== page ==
Not many historians talk about the Norse peoples of the Iberian Peninsula (modern Portugal and Spain), so I have made this map to show that these countries, not only have a rich germanic history, but also a very rich Norse history, as well as Celtic and Roman. Once again I must point out, that this map is NOT the source of Fiction, it is the final work of 6 months of research. I hope you all like it.

Made with watercolor and gel pen.

Note: The artwork to illustrate this post is a drawing of the Viking Invasions in the Iberian Peninsula, made by me. If you have any questions for me or if you want to see my artistic works, check out my Facebook page and make a Like if you can by following this link --> http://www.facebook.com/ArithHarger

Note2: If you have any questions, please feel free to ask me at http://ask.fm/ArithHarger

15 comentários:

Anonymous said...

In general, Vikings suffered major defeats in the Iberian Peninsula. First, in Galicia. Then, at a very large scale (they never returned) when they dared go upstream the Wad-al-Kebir (Guadalquivir River) to raid i.a. Seville. They suffered cruelties that largely surpassed the ones they inferred upon others. The Iberial muslims laminated them. Please read books likde "The Cross and the Hammer".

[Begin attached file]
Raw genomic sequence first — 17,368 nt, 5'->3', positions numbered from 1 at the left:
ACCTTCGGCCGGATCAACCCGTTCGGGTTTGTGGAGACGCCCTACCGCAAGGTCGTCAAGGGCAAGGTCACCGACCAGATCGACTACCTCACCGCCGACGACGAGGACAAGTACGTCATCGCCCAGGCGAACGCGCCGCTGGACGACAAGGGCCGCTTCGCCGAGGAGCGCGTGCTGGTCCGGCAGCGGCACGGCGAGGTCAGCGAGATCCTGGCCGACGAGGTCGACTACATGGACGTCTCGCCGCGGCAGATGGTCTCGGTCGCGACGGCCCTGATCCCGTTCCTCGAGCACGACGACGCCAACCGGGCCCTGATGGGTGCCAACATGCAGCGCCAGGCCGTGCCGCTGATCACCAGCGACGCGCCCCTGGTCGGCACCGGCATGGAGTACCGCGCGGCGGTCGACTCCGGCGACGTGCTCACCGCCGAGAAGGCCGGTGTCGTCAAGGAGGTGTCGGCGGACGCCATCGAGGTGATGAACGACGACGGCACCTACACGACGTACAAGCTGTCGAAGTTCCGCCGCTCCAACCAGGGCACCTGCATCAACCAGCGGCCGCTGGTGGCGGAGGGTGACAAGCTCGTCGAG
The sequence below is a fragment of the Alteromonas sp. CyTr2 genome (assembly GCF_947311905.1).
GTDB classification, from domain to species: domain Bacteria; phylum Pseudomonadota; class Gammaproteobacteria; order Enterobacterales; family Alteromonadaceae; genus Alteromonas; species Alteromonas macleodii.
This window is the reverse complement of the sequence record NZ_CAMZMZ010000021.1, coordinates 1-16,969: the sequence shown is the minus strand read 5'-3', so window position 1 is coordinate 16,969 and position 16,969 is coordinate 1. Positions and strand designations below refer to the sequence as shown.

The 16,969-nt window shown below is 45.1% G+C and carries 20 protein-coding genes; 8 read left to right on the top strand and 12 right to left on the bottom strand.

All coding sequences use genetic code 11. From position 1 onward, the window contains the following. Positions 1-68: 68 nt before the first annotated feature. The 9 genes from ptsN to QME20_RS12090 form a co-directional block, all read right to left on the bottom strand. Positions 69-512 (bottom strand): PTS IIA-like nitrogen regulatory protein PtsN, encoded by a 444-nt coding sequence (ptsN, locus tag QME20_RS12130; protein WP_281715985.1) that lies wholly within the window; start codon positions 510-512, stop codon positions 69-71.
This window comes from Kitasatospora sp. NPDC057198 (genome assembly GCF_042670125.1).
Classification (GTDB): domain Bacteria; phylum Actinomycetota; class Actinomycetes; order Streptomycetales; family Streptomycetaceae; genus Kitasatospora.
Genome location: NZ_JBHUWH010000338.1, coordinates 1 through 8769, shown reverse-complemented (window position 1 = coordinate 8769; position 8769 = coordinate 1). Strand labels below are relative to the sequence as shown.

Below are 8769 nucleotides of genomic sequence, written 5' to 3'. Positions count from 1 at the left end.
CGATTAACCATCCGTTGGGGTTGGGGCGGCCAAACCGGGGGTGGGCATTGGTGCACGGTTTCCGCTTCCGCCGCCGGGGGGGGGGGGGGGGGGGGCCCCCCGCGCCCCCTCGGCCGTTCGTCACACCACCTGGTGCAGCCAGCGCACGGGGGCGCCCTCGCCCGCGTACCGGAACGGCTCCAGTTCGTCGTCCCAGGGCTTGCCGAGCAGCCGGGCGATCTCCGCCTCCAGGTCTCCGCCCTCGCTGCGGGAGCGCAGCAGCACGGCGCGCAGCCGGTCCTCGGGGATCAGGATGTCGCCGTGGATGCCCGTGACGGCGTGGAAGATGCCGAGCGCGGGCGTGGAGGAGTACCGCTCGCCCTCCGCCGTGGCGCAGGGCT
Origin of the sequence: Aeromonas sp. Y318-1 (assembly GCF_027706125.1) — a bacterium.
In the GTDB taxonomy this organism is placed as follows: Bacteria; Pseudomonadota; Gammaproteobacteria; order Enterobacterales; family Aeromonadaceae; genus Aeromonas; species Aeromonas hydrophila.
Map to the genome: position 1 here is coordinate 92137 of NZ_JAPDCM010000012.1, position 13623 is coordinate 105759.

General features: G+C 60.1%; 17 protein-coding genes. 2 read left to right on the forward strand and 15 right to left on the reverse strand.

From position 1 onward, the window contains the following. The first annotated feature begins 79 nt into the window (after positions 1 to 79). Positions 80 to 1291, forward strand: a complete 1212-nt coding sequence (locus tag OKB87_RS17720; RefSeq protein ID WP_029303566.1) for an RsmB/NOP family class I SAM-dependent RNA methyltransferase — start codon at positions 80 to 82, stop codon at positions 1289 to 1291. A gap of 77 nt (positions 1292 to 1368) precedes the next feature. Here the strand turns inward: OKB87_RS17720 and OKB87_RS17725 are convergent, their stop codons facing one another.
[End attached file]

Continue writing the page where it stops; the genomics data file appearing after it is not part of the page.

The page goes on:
Arith Härger said...

I've never said they didn't. This is merely a post to show how far they went in the Iberian Peninsula. There were many conflicts even at sea somewhere to the west and northwest of nowadays Lisbon. Yes, the muslims fought them but didn't kill all of them. They were incorporated in their society. When scandinavians were christianized, they joined the cruzades and came to the Iberian Peninsula to help drive the Muslims away. For their help, to many lands were given and they remained in nowadays Portugal and Spain, and many of their tales and deeds are passed within the most ancient families of both countries. Thank you for your comment.